G: In some ways you are certainly right. When things go sour it would be nice to have things a little bit more cut and dried. But unfortunately that doesn’t always work in the church. When we talk about the arrangement between a congregation and a minister we are really talking about a relationship. In fact when the time comes a minister doesn’t quit or get fired, but either the minister or the congregation asks Presbytery for a “change in Pastoral Relationship”. The best way I have found to describe it is like a marriage. And another thing, in any marriage things change as the relationship develops. The same thing happens in this covenant. Over time the position description will develop and evolve as the needs of the congregation change. That is easier to do when things are not cast in stone.
S: That sounds like a bizarre way to talk about someone’s job. How are conflicts worked out?
G: That really depends on the people involved. But for me, that is where that idea of a marriage helps. A covenant is a set of promises we make to each other. When a couple comes into problems we hope that those promises will support them, the same thing happens in a church. We remember that we promised to work together through our difficulties. When that happens a contract can be helpful in reminding us of what our legal and moral obligations are (what my salary and position description are for example) but the love and promises of the covenant are what help us to keep trying. At least that is the ideal.
S: Is that what you mean about the covenant being written on our hearts? That if we truly let ourselves live into these promises they become part of who we are? They become part of how we run our lives? I see. Then we act out of love and commitment instead of duty and obligation.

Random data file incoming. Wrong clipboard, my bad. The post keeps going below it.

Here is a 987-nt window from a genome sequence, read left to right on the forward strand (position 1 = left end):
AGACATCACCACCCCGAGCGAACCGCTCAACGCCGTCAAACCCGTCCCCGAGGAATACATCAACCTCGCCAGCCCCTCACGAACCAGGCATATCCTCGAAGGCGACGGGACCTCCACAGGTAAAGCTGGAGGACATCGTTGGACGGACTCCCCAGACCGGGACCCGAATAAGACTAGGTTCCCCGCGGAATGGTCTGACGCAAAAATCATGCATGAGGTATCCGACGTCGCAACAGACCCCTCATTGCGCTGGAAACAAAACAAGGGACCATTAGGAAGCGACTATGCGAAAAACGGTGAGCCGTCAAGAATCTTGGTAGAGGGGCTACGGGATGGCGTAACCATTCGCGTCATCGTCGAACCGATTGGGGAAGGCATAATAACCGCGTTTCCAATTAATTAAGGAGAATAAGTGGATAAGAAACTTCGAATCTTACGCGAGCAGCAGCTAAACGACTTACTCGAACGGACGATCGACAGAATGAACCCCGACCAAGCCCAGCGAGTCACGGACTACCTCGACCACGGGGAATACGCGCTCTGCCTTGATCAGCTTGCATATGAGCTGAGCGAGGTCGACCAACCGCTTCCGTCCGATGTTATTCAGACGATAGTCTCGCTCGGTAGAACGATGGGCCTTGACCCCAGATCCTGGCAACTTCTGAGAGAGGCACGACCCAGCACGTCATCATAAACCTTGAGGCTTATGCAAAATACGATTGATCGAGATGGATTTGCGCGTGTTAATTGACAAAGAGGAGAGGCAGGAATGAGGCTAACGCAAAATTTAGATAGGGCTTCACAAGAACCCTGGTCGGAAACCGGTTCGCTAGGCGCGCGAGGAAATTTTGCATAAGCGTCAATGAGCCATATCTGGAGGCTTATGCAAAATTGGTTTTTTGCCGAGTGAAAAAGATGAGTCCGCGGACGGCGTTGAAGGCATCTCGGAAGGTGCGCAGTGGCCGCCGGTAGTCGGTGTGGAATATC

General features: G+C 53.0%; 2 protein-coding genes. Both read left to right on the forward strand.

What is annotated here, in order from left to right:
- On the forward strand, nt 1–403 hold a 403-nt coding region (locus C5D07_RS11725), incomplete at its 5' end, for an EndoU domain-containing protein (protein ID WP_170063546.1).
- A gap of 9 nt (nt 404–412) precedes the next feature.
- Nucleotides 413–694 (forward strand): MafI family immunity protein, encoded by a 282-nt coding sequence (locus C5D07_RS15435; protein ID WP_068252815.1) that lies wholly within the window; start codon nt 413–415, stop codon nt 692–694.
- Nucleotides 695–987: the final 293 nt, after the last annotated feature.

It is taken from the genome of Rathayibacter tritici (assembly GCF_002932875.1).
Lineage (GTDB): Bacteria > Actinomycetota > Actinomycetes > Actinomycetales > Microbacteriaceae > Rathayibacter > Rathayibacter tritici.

S: You know, as you talk about this I can see how this covenant ties in with that idea of us all being in ministry together.
G: I think it does, actually I think it is integral. But how do you see it?
S: Well, if we hired you and signed a contract it would be really easy to look at your job description and say that you do the ministry and we don’t. But when we make these promises to each other then we all have a stake in making sure they get lived out. The promises push us to take a bigger part in helping the church thrive, or even survive.
G: I agree. And don’t forget that these promises are made in a worship service. So God is part of our covenant. The book of Ecclesiastes talks about a threefold cord that is not easily broken. If the covenant promises had to rely on all of us as people then it would be easy to see how they would never work. But with God as the third strand in the cord we add strength and stability. I use that passage a lot in weddings.
S: So let’s see if I have this straight. We pay you but the ministry is done by all of us. We have agreed to some conditions of employment, like a contract, but really your work with us is guided by a set of promises we make to each other. And we include God in those promises to help when we don’t feel that we can live up to them by ourselves.
G: That just about covers it. It may seem confusing but I am sure that with time you will see both the strengths and weaknesses of the way we do things.
S: I sure hope there are some strengths. It seems like an awfully silly way to have people’s employment handled to me. But then I guess that the church doesn’t always have to do things the way everyone else does them.
G: And that is a good thing. Amen.